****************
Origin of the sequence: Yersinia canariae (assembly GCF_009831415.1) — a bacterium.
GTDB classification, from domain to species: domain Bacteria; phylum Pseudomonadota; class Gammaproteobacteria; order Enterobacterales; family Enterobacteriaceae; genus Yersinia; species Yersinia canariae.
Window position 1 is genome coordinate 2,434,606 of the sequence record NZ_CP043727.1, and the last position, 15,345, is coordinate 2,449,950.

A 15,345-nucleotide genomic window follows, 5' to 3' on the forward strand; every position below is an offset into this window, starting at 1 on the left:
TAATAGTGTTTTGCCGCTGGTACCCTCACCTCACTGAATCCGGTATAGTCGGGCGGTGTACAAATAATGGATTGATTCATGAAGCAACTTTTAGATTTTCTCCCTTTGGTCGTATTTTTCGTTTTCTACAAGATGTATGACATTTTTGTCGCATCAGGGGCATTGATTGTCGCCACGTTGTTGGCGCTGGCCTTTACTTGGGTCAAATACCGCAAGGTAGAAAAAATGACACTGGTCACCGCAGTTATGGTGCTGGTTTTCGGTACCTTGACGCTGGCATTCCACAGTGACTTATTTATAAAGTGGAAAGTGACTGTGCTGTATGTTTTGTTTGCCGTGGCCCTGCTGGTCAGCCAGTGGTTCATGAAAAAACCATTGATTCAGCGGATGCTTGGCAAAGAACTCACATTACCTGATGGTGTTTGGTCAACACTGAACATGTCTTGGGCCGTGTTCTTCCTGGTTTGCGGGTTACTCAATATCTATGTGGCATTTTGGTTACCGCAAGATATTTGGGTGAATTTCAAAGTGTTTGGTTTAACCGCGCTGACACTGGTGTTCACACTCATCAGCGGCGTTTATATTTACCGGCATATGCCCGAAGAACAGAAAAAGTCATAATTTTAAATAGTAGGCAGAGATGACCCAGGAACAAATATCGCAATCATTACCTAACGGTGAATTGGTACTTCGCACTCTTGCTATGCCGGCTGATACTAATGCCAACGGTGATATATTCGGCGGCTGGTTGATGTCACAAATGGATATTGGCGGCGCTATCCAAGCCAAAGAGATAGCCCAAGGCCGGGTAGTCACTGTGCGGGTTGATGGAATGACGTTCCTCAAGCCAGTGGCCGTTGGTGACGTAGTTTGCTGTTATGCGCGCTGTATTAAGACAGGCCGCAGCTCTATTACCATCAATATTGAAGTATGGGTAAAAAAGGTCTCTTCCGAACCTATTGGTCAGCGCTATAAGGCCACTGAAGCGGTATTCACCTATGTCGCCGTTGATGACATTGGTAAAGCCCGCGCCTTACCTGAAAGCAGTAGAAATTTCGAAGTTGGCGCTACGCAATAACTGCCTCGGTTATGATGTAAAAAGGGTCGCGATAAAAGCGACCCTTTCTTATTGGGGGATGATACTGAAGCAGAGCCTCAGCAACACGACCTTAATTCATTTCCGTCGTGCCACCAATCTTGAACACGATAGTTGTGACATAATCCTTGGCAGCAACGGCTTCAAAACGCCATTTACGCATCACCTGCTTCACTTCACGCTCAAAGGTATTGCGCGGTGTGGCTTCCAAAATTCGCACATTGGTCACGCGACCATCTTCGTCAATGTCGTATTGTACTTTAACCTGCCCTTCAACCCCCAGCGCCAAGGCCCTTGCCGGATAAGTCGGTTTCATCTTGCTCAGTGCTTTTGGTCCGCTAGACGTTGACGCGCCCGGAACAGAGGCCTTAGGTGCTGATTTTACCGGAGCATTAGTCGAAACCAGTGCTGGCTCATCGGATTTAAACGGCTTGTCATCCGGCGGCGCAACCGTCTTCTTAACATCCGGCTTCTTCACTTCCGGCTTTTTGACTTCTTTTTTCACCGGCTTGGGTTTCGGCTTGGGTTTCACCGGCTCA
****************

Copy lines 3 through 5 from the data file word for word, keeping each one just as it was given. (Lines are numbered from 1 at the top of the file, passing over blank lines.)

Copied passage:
Window position 1 is genome coordinate 2,434,606 of the sequence record NZ_CP043727.1, and the last position, 15,345, is coordinate 2,449,950.

A 15,345-nucleotide genomic window follows, 5' to 3' on the forward strand; every position below is an offset into this window, starting at 1 on the left:
TAATAGTGTTTTGCCGCTGGTACCCTCACCTCACTGAATCCGGTATAGTCGGGCGGTGTACAAATAATGGATTGATTCATGAAGCAACTTTTAGATTTTCTCCCTTTGGTCGTATTTTTCGTTTTCTACAAGATGTATGACATTTTTGTCGCATCAGGGGCATTGATTGTCGCCACGTTGTTGGCGCTGGCCTTTACTTGGGTCAAATACCGCAAGGTAGAAAAAATGACACTGGTCACCGCAGTTATGGTGCTGGTTTTCGGTACCTTGACGCTGGCATTCCACAGTGACTTATTTATAAAGTGGAAAGTGACTGTGCTGTATGTTTTGTTTGCCGTGGCCCTGCTGGTCAGCCAGTGGTTCATGAAAAAACCATTGATTCAGCGGATGCTTGGCAAAGAACTCACATTACCTGATGGTGTTTGGTCAACACTGAACATGTCTTGGGCCGTGTTCTTCCTGGTTTGCGGGTTACTCAATATCTATGTGGCATTTTGGTTACCGCAAGATATTTGGGTGAATTTCAAAGTGTTTGGTTTAACCGCGCTGACACTGGTGTTCACACTCATCAGCGGCGTTTATATTTACCGGCATATGCCCGAAGAACAGAAAAAGTCATAATTTTAAATAGTAGGCAGAGATGACCCAGGAACAAATATCGCAATCATTACCTAACGGTGAATTGGTACTTCGCACTCTTGCTATGCCGGCTGATACTAATGCCAACGGTGATATATTCGGCGGCTGGTTGATGTCACAAATGGATATTGGCGGCGCTATCCAAGCCAAAGAGATAGCCCAAGGCCGGGTAGTCACTGTGCGGGTTGATGGAATGACGTTCCTCAAGCCAGTGGCCGTTGGTGACGTAGTTTGCTGTTATGCGCGCTGTATTAAGACAGGCCGCAGCTCTATTACCATCAATATTGAAGTATGGGTAAAAAAGGTCTCTTCCGAACCTATTGGTCAGCGCTATAAGGCCACTGAAGCGGTATTCACCTATGTCGCCGTTGATGACATTGGTAAAGCCCGCGCCTTACCTGAAAGCAGTAGAAATTTCGAAGTTGGCGCTACGCAATAACTGCCTCGGTTATGATGTAAAAAGGGTCGCGATAAAAGCGACCCTTTCTTATTGGGGGATGATACTGAAGCAGAGCCTCAGCAACACGACCTTAATTCATTTCCGTCGTGCCACCAATCTTGAACACGATAGTTGTGACATAATCCTTGGCAGCAACGGCTTCAAAACGCCATTTACGCATCACCTGCTTCACTTCACGCTCAAAGGTATTGCGCGGTGTGGCTTCCAAAATTCGCACATTGGTCACGCGACCATCTTCGTCAATGTCGTATTGTACTTTAACCTGCCCTTCAACCCCCAGCGCCAAGGCCCTTGCCGGATAAGTCGGTTTCATCTTGCTCAGTGCTTTTGGTCCGCTAGACGTTGACGCGCCCGGAACAGAGGCCTTAGGTGCTGATTTTACCGGAGCATTAGTCGAAACCAGTGCTGGCTCATCGGATTTAAACGGCTTGTCATCCGGCGGCGCAACCGTCTTCTTAACATCCGGCTTCTTCACTTCCGGCTTTTTGACTTCTTTTTTCACCGGCTTGGGTTTCGGCTTGGGTTTCACCGGCTCA